Complexity Explorer Santa Few Institute

Nonlinear Dynamics: Mathematical and Computational Approaches (spring 2022)

Lead instructor:

This course is no longer in session.
About the Course:

This course provides a broad introduction to the field of nonlinear dynamics, focusing both on the mathematics and the computational tools that are so important in the study of chaotic systems.  The course is aimed at students who have had at least one semester of college-level calculus and physics, and who can program in at least one high-level language (C, Java, Matlab, R, ...)

After a quick overview of the field and its history, we review the basic background that students need in order to succeed in this course.  We then dig deeper into the dynamics of maps—discrete-time dynamical systems—encountering and unpacking the notions of state space, trajectories, attractors and basins of attraction, stability and instability, bifurcations, and the Feigenbaum number.  We then move to the study of flows, where we revisit many of the same notions in the context of continuous-time dynamical systems.  Since chaotic systems cannot, by definition, be solved in closed form, we spend some time thinking about how to solve them numerically, and learning what challenges arise in that process.  We then learn about techniques and tools for applying all of this theory to real-world data and close with a number of interesting applications: control of chaos, prediction of chaotic systems, chaos in the solar system, and uses of chaos in music and dance.

In each unit of this course, students will begin with paper-and-pencil exercises regarding the corresponding topics, and then write computer programs that operationalize the associated mathematical algorithms.  This will not require expert programming skill, but you should be comfortable translating basic mathematical ideas into code.  Any computer language that supports simple plotting—points on labelled axes—will suffice for these exercises.  We will not ask you to turn in your code, but simply report and analyze the results that your code produces.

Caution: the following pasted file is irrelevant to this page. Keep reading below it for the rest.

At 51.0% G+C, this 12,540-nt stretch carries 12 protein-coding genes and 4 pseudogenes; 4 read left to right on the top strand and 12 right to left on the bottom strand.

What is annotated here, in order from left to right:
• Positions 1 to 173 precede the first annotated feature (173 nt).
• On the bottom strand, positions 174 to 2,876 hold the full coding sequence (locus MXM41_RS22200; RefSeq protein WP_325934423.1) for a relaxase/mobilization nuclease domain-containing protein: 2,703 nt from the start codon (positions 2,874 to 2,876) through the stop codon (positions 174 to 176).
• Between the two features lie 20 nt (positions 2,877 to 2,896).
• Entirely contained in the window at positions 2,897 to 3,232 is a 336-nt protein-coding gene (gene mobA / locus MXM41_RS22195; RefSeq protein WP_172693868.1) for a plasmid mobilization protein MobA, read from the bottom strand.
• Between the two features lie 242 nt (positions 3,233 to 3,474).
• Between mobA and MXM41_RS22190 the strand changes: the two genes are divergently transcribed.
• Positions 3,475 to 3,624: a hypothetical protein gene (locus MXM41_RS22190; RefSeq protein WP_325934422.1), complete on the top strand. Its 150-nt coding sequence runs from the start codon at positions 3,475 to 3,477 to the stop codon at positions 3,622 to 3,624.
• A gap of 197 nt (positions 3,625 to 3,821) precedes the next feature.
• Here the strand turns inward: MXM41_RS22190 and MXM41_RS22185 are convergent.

About the Instructor(s):

Elizabeth Bradley did her undergraduate and graduate work at MIT, interrupted by a one-year leave of absence to row in the 1988 Olympic Games, and has been with the Department of Computer Science at the University of Colorado at Boulder since January of 1993.  She is currently the chair of the Computing Research Association's Computing Community Consortium (CCC).  Her research interests include nonlinear dynamics and nonlinear time-series analysis.  She has mentored more than 90 graduate, undergraduate, and high-school students and half a dozen postdocs. She is a member of the external faculty of the Santa Fe Institute and the recipient of a National Young Investigator award, Packard and Radcliffe Fellowships, and the University of Colorado system's highest teaching award.

Course Team:

Course peer reviewers: Tristan (left) and Isolde (Izzie; right).

Tristan and Isolde












Videography assistant: Gabriel, helpfully sitting on the tablet that Liz used to make the course videos.


Class Introduction
How to use Complexity Explorer
Enrolled students:


Course dates:

10 Jan 2022 3pm UTC to
11 May 2022 5:59am UTC


Calculus (derivatives), physics (introductory classical mechanics), and computer programming skills (language of your choice).

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  1. Introduction and Maps I
  2. Maps II
  3. Flows I
  4. Flows II
  5. Flows III
  6. Flows IV
  7. Flows V
  8. Nonlinear time-series analysis I
  9. Nonlinear time-series analysis II
  10. Applications